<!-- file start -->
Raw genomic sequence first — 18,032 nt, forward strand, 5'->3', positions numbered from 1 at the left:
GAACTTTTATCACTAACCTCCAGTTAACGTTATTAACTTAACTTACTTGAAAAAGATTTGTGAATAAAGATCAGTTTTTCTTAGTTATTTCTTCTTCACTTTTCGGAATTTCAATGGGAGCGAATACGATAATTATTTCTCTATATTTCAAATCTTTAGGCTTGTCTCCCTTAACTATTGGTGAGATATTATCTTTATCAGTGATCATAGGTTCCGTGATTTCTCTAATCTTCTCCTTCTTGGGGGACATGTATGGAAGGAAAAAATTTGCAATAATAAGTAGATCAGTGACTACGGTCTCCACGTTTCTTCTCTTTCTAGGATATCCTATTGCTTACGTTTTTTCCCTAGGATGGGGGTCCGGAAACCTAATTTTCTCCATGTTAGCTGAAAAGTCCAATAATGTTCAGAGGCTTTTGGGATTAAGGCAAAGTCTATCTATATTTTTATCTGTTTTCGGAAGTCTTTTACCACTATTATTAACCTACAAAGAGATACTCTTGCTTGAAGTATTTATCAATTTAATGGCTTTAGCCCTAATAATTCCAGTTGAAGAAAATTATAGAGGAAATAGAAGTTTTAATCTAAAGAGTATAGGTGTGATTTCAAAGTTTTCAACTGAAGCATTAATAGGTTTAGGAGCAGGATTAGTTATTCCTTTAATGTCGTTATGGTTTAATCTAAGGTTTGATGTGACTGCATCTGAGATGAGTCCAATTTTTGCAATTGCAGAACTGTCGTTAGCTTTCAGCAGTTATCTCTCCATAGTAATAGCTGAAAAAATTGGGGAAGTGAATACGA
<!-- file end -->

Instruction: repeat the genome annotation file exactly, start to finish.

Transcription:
Raw genomic sequence first — 18,032 nt, forward strand, 5'->3', positions numbered from 1 at the left:
GAACTTTTATCACTAACCTCCAGTTAACGTTATTAACTTAACTTACTTGAAAAAGATTTGTGAATAAAGATCAGTTTTTCTTAGTTATTTCTTCTTCACTTTTCGGAATTTCAATGGGAGCGAATACGATAATTATTTCTCTATATTTCAAATCTTTAGGCTTGTCTCCCTTAACTATTGGTGAGATATTATCTTTATCAGTGATCATAGGTTCCGTGATTTCTCTAATCTTCTCCTTCTTGGGGGACATGTATGGAAGGAAAAAATTTGCAATAATAAGTAGATCAGTGACTACGGTCTCCACGTTTCTTCTCTTTCTAGGATATCCTATTGCTTACGTTTTTTCCCTAGGATGGGGGTCCGGAAACCTAATTTTCTCCATGTTAGCTGAAAAGTCCAATAATGTTCAGAGGCTTTTGGGATTAAGGCAAAGTCTATCTATATTTTTATCTGTTTTCGGAAGTCTTTTACCACTATTATTAACCTACAAAGAGATACTCTTGCTTGAAGTATTTATCAATTTAATGGCTTTAGCCCTAATAATTCCAGTTGAAGAAAATTATAGAGGAAATAGAAGTTTTAATCTAAAGAGTATAGGTGTGATTTCAAAGTTTTCAACTGAAGCATTAATAGGTTTAGGAGCAGGATTAGTTATTCCTTTAATGTCGTTATGGTTTAATCTAAGGTTTGATGTGACTGCATCTGAGATGAGTCCAATTTTTGCAATTGCAGAACTGTCGTTAGCTTTCAGCAGTTATCTCTCCATAGTAATAGCTGAAAAAATTGGGGAAGTGAATACGA